ALITA: BATTLE ANGEL
This film, which is written and produced by James Cameron and directed by Robert Rodriquez, takes place in the future gloom of dusty rusty Iron City, the last remnant of human society born out of the Fall, an apocalyptic war that ended the evolution of technology. A man is seen rummaging through garbage that’s raining down from the affluent sky city Zalem. He picks up and then stares at a skull. It’s the graveyard moment when Hamlet pines about death and humanity to the skull of a court jester he loved as a wee lad: “Alas, poor Yorick, I knew him well.”
The man is cybersurgeon Ido, and the skull is a cyborg head he christens Alita (Rosa Salazar). She subsequently grows into a metal-jacketed fighting machine that will become more human than most humans and more android than most androids. She’s the last hope for planet Earth.
What erupts is a high-octane 3-D gala of CGI outrageousness that melds with the heartfelt mission of the anime-eyed Alita as she strugglers to fulfill her human potential while flickering between love for a human and the need to reinvent the deadly cybernetic martial art of panzer kunst that’s hard-wired into her cyberpsyche.
The technology brings to mind one of the reasons Jet Li declined an offer to do Matrix: Reloaded (2003): He was concerned that another actor’s face could be superimposed on his body and thus pirate his kung fu — similar to the way Keanu Reeves’ face was digitally painted onto his stunt double’s body.
As Hamlet said, “Ay, there’s the rub.” The question we face in the 21st century is, How far will CGI go? I don’t know, but I do know that Alita has set a new benchmark.
Months before shooting, Salazar learned snippets of wushu, muay Thai and kung fu — in an Alita-training-in-front-of-a-mirror scene, I noticed eagle claw and wing chun. Her goal was not to master the art of fighting but to develop correct posture, much the same way that non-martial arts actors in Chinese kung fu films were prepped for roles before 1990. Although Salazar did some of her own stunts, the bulk of the action came from nine stunt doubles, including gymnasts, contortionists and taekwondo/shotokan black belt Mickey Facchinello.
All Salazar’s scenes used performance capture (a step above motion capture), which simultaneously digitizes an actor’s body and face with the goal of building a “photo real” entity that can interact with real actors on a photo-real set (as opposed to a green-screen set). That yields a unique blend of live and synthetic action in the same frame.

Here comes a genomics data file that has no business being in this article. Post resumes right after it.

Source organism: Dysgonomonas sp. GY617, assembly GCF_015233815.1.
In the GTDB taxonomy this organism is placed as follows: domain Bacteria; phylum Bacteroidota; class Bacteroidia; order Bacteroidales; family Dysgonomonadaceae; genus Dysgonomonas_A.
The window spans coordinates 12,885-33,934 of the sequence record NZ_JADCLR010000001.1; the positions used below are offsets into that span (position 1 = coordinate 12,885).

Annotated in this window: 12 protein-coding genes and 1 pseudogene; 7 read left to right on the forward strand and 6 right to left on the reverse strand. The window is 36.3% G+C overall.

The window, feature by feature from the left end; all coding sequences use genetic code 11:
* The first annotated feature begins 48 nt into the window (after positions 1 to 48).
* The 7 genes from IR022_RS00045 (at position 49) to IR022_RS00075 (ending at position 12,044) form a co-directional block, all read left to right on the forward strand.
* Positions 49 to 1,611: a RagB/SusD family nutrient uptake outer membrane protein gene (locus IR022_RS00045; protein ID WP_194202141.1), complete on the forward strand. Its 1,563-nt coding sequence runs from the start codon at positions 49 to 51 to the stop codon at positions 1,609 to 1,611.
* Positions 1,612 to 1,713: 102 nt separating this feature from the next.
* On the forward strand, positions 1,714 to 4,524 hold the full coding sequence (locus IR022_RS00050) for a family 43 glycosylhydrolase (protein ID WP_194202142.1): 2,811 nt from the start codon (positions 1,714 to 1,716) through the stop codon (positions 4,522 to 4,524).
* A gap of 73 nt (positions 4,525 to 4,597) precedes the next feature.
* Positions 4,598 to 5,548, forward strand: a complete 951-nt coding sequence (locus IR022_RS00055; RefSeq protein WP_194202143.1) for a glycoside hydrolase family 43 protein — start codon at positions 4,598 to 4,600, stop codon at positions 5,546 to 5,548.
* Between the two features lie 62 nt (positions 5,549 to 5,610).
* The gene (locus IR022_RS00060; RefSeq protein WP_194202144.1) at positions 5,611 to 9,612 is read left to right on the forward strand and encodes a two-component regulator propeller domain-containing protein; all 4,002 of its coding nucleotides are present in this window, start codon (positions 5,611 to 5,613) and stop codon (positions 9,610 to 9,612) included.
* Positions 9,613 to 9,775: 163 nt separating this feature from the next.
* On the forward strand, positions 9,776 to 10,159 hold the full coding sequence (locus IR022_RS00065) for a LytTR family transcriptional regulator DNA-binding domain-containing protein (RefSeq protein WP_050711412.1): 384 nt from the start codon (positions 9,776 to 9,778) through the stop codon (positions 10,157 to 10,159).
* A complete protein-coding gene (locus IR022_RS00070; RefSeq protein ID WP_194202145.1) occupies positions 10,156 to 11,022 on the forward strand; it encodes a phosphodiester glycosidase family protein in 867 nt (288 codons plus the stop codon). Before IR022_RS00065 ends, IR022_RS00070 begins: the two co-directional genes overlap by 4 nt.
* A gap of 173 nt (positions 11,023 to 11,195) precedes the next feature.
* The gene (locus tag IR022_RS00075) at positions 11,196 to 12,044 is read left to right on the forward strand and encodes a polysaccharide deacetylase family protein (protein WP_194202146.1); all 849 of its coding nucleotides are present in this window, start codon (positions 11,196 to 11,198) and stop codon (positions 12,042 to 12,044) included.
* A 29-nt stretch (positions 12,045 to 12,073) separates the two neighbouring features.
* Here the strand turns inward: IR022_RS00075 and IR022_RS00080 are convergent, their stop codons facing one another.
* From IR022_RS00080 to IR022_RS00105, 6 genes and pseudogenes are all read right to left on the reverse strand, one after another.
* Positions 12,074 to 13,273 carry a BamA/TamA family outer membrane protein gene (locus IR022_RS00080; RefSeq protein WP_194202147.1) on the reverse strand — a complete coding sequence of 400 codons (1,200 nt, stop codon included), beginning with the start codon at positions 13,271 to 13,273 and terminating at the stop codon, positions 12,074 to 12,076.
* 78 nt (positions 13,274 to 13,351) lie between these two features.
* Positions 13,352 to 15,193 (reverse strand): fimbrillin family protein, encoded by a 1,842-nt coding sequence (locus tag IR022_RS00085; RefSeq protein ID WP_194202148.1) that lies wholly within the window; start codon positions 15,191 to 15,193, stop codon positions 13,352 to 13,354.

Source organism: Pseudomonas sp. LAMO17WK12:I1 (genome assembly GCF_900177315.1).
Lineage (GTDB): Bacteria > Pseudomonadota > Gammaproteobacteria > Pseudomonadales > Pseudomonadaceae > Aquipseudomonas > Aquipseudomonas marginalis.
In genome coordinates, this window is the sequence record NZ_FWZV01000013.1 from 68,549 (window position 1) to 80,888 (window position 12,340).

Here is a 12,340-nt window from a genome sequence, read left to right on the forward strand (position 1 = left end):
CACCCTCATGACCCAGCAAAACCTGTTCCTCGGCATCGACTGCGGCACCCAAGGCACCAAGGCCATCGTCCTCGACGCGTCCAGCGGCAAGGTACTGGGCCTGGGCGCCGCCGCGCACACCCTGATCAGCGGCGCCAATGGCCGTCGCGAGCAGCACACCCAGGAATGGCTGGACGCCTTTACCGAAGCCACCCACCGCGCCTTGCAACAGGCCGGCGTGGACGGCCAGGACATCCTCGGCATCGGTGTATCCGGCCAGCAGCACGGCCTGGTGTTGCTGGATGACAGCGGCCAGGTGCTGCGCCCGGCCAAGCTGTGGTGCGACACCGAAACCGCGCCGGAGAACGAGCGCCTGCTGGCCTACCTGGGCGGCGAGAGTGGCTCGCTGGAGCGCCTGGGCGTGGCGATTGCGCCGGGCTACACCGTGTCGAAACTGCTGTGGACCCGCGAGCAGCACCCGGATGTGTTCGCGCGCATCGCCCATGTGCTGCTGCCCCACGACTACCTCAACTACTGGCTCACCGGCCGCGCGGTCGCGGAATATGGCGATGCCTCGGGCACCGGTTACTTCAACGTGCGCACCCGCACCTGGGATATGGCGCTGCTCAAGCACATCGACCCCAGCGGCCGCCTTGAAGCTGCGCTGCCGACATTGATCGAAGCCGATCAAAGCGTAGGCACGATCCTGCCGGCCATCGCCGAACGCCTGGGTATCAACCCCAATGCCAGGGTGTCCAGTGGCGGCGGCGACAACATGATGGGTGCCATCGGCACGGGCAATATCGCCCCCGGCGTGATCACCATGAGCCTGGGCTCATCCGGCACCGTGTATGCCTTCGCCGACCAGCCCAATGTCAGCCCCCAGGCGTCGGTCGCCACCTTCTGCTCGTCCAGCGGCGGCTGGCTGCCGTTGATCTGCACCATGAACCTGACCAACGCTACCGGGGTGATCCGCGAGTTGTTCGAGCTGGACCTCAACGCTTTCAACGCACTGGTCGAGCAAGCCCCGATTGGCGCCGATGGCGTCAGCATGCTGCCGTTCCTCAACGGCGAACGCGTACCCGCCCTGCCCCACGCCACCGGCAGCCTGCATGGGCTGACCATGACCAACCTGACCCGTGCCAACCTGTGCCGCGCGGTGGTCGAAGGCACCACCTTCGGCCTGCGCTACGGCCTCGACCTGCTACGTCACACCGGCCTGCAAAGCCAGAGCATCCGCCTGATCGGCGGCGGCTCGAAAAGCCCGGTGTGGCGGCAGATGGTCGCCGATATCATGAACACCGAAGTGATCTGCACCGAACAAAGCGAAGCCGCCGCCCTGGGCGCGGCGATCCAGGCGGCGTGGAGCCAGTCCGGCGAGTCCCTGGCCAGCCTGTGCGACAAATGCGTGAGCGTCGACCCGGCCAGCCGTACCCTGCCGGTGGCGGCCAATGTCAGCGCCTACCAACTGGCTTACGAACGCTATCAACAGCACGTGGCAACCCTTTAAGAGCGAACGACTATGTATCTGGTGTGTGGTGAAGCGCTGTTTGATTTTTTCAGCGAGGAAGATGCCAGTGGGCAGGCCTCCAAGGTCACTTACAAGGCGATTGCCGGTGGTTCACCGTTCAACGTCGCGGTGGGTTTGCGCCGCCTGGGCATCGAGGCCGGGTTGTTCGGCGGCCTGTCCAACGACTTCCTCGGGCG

This technology gives actors who are doing fights a safety net because each movement need not be fast, perfect or precise — being able to miss a target by several feet offers a huge safety margin when wielding weapons. During rehearsals, there’s no need to memorize or practice long single takes. In postproduction, an actor’s power, speed, body flexibility and weapon-wielding viciousness can be manipulated to match any other character’s level.
This is most evident in the hyped scene — which also happens to be Rodriquez’s favorite — in which Alita faces a squad of cyberathletic assassins in an unfriendly game of motorball in which the whiplash camerawork is modeled after race-car films. Watch for Alita’s funny John Wick nod.
Although the opening 40 minutes of Captain Marvel (Brie Larson) were poorly shot with fight scenes akin to a local martial arts school using a VHS cam over a weekend, the film, directed by Anna Boden and Ryan Fleck, became soaked in Black Panther (2018) and Wonder Woman (2017) sensibilities. In short, Captain Marvel transforms from schlock and droll to a flamingly funny rock-and-roll photon blast.
Set in the 1990s, Captain Marvel concerns an Air Force test pilot named Carol Danvers, who is flung into a galactic war involving two alien enemies: the Kree and the shape-shifting Skrull. When Earth becomes the final battlefield, Danvers, now part of an elite Kree fighting force that’s led by Yon-Rogg, teams up with Nick Fury (Samuel L. Jackson) to avert doomsday by preventing Skrull leader Talos from finding the tesseract energy core from the Avengers.